Family, Estates & Trusts 


| ,

What is Estate Litigation?

Estate litigation can be many things. It can be stressful and emotional. It can be time-consuming and costly. Many hope to avoid the litigation process altogether. But the bottom line is that in some situations, estate litigation is absolutely necessary to secure justice and ensure that a loved one’s final wishes are respected.

You don’t have to navigate the estate litigation process alone. Instead, seek guidance from a capable and experienced lawyer at Onyx Law Group. We provide trusted legal advice and clear, effective strategies for dispute resolution.

Estate litigation can be used to address a variety of issues. In today’s blog post, we will have a look at common types of estate disputes, the parties involved, and the process you can expect to resolve disputes. We’ll also discuss ways to avoid estate litigation.

What is Estate Litigation in British Columbia?

What is Estate Litigation in British Columbia?

The property left behind by a deceased person is called their “estate.” A deceased person’s estate typically includes real estate, assets like bank accounts, investments, vehicles, and other personal belongings. When a dispute arises over a deceased person’s estate, estate litigation may be necessary to enforce a right or claim to the estate.

What else does estate litigation cover?

Estate litigation can be used to address a broad range of issues. Assets such as RRSPs, insurance proceeds, and trust property pass outside of a deceased person’s estate. Disputes about the true ownership of these types of assets are dealt with in estate litigation matters. Challenges to gifts or property transfers made during the lifetime of a deceased person can, too.

Estate litigation also covers disputes relating to Powers of Attorney, Representation Agreements, Trust Deeds, valuation of estate assets, misappropriation of assets, and myriad other issues relating to the administration of the deceased’s estate (for example, a claim to remove an executor; a claim challenging executor’s fees). When probate matters become contentious, estate litigators draw upon their litigation experience to obtain court orders needed to administer the estate of a deceased person.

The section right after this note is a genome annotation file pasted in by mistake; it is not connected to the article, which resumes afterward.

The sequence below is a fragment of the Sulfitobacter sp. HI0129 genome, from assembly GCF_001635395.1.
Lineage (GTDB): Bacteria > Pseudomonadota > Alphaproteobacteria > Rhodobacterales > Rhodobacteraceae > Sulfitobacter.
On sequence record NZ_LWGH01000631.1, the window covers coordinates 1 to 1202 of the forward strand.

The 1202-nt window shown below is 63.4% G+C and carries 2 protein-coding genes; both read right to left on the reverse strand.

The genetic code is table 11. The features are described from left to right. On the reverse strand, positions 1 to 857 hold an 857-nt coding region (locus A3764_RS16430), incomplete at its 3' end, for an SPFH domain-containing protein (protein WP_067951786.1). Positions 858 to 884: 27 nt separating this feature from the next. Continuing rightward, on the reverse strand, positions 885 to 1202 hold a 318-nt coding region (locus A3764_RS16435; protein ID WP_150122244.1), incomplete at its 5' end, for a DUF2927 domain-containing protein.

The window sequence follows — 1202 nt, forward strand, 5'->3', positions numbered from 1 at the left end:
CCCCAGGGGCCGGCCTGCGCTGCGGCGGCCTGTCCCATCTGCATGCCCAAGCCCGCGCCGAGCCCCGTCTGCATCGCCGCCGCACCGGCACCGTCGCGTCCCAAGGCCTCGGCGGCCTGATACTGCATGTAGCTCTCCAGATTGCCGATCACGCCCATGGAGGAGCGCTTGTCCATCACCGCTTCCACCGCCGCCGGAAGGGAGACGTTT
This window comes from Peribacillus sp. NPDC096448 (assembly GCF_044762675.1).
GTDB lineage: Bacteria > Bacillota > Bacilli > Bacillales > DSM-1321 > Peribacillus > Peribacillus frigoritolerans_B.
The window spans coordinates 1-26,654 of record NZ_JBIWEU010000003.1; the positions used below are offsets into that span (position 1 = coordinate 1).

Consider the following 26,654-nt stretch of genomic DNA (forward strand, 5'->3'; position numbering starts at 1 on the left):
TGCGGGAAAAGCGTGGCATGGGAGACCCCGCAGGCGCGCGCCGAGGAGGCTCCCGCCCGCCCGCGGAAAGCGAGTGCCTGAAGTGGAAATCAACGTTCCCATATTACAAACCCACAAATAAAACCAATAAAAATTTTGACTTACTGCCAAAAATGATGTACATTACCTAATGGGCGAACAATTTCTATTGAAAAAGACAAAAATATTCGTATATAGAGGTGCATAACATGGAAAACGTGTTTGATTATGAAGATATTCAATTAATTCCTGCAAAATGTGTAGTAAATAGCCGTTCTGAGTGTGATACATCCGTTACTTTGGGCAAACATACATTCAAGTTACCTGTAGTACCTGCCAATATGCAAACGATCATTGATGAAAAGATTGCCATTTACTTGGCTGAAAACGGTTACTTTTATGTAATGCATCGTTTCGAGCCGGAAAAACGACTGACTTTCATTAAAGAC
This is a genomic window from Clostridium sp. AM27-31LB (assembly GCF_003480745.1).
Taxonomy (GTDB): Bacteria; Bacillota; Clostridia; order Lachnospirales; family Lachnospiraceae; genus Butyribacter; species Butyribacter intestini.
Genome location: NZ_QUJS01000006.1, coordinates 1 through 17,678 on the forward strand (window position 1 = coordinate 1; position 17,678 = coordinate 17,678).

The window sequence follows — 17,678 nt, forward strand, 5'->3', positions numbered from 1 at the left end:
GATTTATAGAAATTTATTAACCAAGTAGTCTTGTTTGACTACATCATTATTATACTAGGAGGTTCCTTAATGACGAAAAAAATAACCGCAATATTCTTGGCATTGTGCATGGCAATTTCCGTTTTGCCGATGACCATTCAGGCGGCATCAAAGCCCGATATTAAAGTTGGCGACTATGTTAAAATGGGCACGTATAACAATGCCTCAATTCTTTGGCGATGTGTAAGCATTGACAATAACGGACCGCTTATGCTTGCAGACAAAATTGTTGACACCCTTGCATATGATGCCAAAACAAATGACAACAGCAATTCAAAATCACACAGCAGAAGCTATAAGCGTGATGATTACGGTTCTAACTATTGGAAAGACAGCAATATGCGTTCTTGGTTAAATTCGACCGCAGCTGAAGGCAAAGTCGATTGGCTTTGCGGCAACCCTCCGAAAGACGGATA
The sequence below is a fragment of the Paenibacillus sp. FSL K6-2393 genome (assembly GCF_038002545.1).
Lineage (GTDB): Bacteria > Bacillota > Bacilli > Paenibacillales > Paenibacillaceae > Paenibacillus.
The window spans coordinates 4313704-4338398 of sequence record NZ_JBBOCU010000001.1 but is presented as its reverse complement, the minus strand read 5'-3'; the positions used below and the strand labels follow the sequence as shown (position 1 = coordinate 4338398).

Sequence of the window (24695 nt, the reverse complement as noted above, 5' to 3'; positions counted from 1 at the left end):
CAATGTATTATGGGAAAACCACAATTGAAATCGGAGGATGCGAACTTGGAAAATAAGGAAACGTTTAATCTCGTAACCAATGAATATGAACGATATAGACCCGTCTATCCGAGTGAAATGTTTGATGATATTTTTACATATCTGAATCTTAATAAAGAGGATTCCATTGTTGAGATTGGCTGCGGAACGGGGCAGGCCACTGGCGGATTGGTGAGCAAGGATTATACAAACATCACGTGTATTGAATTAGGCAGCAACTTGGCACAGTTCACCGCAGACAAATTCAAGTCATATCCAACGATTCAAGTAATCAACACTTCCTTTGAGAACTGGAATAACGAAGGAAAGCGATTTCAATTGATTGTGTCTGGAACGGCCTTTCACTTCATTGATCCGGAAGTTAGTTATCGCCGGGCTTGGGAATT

How to Avoid Estate Litigation Before a Loved One’s Death

How to Avoid Estate Litigation Before a Loved One’s Death

Proper estate planning is the best way to avoid estate litigation. A comprehensive estate plan that clearly articulates a person’s wishes, that is updated regularly, and that is prepared with the assistance of an experienced estate lawyer goes a long way toward reducing the potential for legal challenges.

The main objective of an estate planning lawyer is to structure affairs to transfer the maximum amount of wealth to a person’s chosen beneficiaries with the least amount of delay, while also protecting against the possibility of a legal challenge. We have a team of highly skilled estate law lawyers who can help create a comprehensive estate plan that incorporates planning for future incapacity to ensure that financial, legal, and healthcare issues can be appropriately managed.

Our estate planning lawyers regularly assist clients with the preparation of Wills, Representation Agreements (for health care), Powers of Attorney, family trusts, disability trusts, Alter Ego Trusts and Joint Partner Trusts, and other estate planning tools.

How to Avoid Estate Litigation After a loved one’s death